When A pupil is labelled as having an impairment such as autism or attention deficit hyperactivity disorder, their behaviour is usually attributed to their condition. If they suddenly rush out of the classroom without permission or refuse to comply with a request, then this is likely to be explained away by the notion that this is just the sort of thing pupils do when they are autistic or have ADHD.
This attitude, which I call the Individual Model of Behaviour, locates the problem of behaviour within the student, seeing it as part of what is “wrong” with him or her. The main difficulty with thinking this way is that it results in behavioural strategies that do nothing to address the issues the pupil is concerned about and which underlie their challenging behaviour.
For example, you might respond to a student storming out by restricting their freedom of movement. A child refusing to engage with requests might be met with sanctions such as missed playtimes until work is completed. It becomes a battle of wills, in which the teacher must vanquish what is perceived as an autistic characteristic of non-compliance.
Fear and frustration
The notion that conditions such as autism and ADHD necessarily give rise to challenging behaviour is false. Misbehaviour is rarely grounded in biology. Instead, it arises for a variety of reasons, such as fear, anxiety, lack of understanding of what is expected, failure to appreciate why something needs to be done or trying to exist within an inflexible learning environment that has not been designed to meet your specific needs.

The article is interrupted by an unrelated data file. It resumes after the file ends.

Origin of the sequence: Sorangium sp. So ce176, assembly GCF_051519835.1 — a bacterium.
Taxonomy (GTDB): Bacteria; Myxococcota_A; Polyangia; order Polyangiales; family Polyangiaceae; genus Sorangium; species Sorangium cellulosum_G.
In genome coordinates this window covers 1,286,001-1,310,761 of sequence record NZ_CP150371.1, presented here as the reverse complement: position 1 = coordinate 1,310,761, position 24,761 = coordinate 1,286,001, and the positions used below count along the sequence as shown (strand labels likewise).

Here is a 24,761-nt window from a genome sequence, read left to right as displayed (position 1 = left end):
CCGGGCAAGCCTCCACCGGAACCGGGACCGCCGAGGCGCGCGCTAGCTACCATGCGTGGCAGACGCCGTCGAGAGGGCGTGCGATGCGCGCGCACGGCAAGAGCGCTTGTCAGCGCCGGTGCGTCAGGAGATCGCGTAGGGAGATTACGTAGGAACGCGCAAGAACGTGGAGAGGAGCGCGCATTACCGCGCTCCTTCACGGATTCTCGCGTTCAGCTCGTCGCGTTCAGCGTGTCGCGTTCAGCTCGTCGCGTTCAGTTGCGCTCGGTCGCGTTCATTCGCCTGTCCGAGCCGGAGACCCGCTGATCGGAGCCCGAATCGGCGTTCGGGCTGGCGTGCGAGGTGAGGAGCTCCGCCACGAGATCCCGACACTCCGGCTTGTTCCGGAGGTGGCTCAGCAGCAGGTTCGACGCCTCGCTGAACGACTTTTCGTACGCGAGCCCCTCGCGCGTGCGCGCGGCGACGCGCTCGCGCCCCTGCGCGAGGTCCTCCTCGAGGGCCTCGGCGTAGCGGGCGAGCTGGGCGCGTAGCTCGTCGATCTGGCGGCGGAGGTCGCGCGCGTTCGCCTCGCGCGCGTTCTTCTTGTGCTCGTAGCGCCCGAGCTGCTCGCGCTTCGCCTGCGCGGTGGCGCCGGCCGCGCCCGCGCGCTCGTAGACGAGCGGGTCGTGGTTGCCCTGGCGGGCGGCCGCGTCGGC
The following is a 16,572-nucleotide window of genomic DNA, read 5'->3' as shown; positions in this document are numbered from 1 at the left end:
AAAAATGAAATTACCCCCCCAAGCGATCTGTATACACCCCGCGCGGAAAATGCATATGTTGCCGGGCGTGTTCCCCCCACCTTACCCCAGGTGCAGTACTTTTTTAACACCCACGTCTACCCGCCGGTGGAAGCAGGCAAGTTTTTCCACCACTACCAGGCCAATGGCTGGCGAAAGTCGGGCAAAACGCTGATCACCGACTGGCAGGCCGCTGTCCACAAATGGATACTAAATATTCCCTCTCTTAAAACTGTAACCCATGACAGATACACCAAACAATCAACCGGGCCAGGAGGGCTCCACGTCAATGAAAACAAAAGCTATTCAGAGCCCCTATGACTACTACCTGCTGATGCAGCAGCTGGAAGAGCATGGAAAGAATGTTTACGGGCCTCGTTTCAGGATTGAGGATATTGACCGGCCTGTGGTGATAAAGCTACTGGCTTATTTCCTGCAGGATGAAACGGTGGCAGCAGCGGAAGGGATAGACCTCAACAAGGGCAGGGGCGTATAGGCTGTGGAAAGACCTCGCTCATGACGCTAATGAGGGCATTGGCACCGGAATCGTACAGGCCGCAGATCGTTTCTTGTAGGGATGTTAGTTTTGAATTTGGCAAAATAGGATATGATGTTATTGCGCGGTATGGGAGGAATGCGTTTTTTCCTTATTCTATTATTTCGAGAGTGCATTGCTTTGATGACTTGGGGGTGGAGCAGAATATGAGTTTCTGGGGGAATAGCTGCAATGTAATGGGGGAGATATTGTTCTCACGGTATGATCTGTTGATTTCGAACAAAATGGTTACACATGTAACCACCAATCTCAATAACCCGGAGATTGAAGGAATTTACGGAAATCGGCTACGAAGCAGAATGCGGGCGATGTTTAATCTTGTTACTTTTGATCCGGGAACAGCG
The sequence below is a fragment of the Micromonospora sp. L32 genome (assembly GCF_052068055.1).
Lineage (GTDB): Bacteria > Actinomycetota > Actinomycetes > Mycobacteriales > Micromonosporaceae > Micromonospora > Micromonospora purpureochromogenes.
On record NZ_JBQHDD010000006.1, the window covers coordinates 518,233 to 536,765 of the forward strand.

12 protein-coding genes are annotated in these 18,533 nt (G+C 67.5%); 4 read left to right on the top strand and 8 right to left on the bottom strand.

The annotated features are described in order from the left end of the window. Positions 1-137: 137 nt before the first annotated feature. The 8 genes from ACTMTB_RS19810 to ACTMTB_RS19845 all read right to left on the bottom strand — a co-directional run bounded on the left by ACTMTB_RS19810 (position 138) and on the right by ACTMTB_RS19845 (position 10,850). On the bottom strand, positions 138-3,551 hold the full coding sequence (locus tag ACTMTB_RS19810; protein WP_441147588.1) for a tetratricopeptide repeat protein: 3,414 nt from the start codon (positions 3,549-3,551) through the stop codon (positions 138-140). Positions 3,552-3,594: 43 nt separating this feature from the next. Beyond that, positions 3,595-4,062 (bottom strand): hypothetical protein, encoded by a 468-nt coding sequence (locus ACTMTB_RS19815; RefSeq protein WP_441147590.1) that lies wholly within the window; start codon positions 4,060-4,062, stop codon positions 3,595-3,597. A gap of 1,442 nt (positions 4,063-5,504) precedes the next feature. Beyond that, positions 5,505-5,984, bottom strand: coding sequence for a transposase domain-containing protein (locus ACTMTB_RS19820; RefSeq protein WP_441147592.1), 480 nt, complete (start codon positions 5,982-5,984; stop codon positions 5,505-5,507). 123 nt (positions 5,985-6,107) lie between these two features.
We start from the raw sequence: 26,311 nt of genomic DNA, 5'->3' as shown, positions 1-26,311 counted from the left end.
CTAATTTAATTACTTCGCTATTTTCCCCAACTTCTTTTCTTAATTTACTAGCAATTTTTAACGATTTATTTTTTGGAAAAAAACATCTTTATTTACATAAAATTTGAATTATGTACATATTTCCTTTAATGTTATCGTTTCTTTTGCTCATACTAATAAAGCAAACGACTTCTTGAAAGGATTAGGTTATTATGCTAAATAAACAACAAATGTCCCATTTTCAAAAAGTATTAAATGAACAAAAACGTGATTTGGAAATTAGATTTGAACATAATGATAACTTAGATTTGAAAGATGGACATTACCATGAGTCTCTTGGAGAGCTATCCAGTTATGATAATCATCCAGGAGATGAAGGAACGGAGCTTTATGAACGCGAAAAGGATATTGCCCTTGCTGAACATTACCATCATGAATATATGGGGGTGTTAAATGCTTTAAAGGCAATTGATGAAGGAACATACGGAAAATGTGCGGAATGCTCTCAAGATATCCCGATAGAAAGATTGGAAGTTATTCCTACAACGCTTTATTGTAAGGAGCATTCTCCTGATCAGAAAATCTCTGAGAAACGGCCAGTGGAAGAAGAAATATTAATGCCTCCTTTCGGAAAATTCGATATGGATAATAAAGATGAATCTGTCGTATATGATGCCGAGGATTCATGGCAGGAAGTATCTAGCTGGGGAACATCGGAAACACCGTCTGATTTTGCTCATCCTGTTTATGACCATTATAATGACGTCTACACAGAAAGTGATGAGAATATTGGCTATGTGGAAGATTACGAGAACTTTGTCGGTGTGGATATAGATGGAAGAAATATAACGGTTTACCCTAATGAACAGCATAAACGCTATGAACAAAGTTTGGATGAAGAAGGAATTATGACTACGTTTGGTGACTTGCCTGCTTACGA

To counteract this I have developed the Social Model of Behaviour, which offers teachers a much more effective framework. Within this model, the challenging behaviour is not viewed as the result of a pupil’s medical condition. Instead, the reasons are found within the social and physical environment the pupil is in.
For example, an explanation for a pupil storming out could be that they needed to escape a difficult situation. Perhaps they were made highly anxious by a teacher asking them to answer a question in front of the class. They may have been terrified of appearing “stupid” again in front of their peers.
Teachers who use this model will always look outside the pupil and towards the environment to identify why they felt compelled to resort to undesirable behaviour.
Creating a positive atmosphere
The Social Model of Behaviour encourages finding solutions to release the pupil from feeling that they have to act out. For example, a need to leave the room can be addressed by creating quiet spaces within busy classes, or by teachers refraining from asking a pupil to answer questions in front of their peers.
The Individual Model of Behaviour misleads teachers into thinking that challenging behaviours are an inevitable expression of particular medical conditions and so, at best, can only be contained. Only the Social Model of Behaviour, with its roots in an empathetic understanding of why pupils feel compelled to behave in certain ways, can lead to effective and empowering strategies of support.
Nick Hodge is a professor of inclusive practice in the Autism Centre at Sheffield Hallam University